By textbook definition, the crude oil market is back in a bull market, yet with weak economic data coming out of China and Europe, it is it time to throw out the book. Oil posted its biggest 3-day rally since 1990 and put futures back in bull market territory based on a report that U.S. oil production may be falling faster than previously reported, and OPEC is willing to talk with non-Opec oil producers to try to establish a "fair price for oil." Yet, is it bad news in China and Europe or good news?
This may lead to more stimulus, but are things really as bad as they seem? Maybe not.
The Wall Street Journal is reporting that "China's government's official purchasing managers index (out Tuesday) fell to 49.7 in August--its lowest reading in three years. The private Caixin index showed an even worse picture at 47.3, a six-year low. But unlike the stock market, real activity isn't in free fall. Those measures may have been weighed by temporary factors, including the Tianjin factory explosion and a clampdown on industrial activity to keep the skies clean ahead of Beijing's big military parade this week.
Meanwhile, purchasing managers surveys of the services sector remain in positive territory, suggesting strains for now are somewhat confined to old-line industrial companies. And in the crucial property sector, data out Tuesday from the China Real Estate Index System shows home prices continue to rebound, moving into positive territory in year-over-year terms for the first time since September 2014. So, if the data is stronger than reported, then it is very possible that Chinese oil demand will stay strong.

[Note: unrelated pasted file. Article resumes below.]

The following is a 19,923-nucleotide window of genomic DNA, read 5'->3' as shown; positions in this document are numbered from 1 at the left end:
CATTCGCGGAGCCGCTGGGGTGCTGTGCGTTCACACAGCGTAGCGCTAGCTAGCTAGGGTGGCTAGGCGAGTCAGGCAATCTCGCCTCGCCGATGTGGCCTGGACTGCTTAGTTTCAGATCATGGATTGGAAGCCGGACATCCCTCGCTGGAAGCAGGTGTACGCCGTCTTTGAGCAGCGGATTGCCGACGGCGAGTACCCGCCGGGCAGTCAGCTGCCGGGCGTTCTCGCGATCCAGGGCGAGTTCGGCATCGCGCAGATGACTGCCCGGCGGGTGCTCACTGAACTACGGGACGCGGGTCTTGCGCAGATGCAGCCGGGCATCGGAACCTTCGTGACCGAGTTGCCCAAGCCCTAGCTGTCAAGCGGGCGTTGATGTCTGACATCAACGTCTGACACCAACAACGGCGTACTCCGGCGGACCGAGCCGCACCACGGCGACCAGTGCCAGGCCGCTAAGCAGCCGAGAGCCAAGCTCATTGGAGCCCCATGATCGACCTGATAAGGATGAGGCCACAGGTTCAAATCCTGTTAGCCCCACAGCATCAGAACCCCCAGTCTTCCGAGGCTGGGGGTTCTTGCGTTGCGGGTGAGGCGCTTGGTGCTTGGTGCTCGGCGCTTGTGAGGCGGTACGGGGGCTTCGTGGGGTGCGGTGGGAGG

This comes the day after The Energy Information Administration lowered the forecast for U.S. Production and OPEC is talking about discussing cutting production. OPEC "stands ready to talk to all other producers" to achieve "fair and reasonable prices." But this has to be a level playing field. OPEC will protect its own interests. This might have been inspired by Russia and Venezuela. Dow Jones reports that Russian President Vladimir Putin will discuss "possible mutual steps" to stabilize the global oil prices at a meeting with Venezuelan President Maduro in China on Thursday, a Kremlin aide said, as both countries grapple with lower prices for their main export.
The EIA also reported a bigger drop in U.S. oil output than many had thought. The Energy Information reported that U.S. crude oil production in June 2015 at 9.3 million barrels per day, a decrease of approximately 100,000 b/d from the revised May 2015 figure. Production estimates released in the PSM for January through May were revised downward by 40,000 b/d to 130,000 b/d. The largest revisions in volume include decreases of oil production in Texas (ranging from about 100,000 b/d to 150,000 b/d) and increases in the federal Gulf of Mexico (ranging from about 10,000 b/d to 50,000 b/d). U.S. crude oil production for the first six months of 2015 averaged 9.4 million b/d.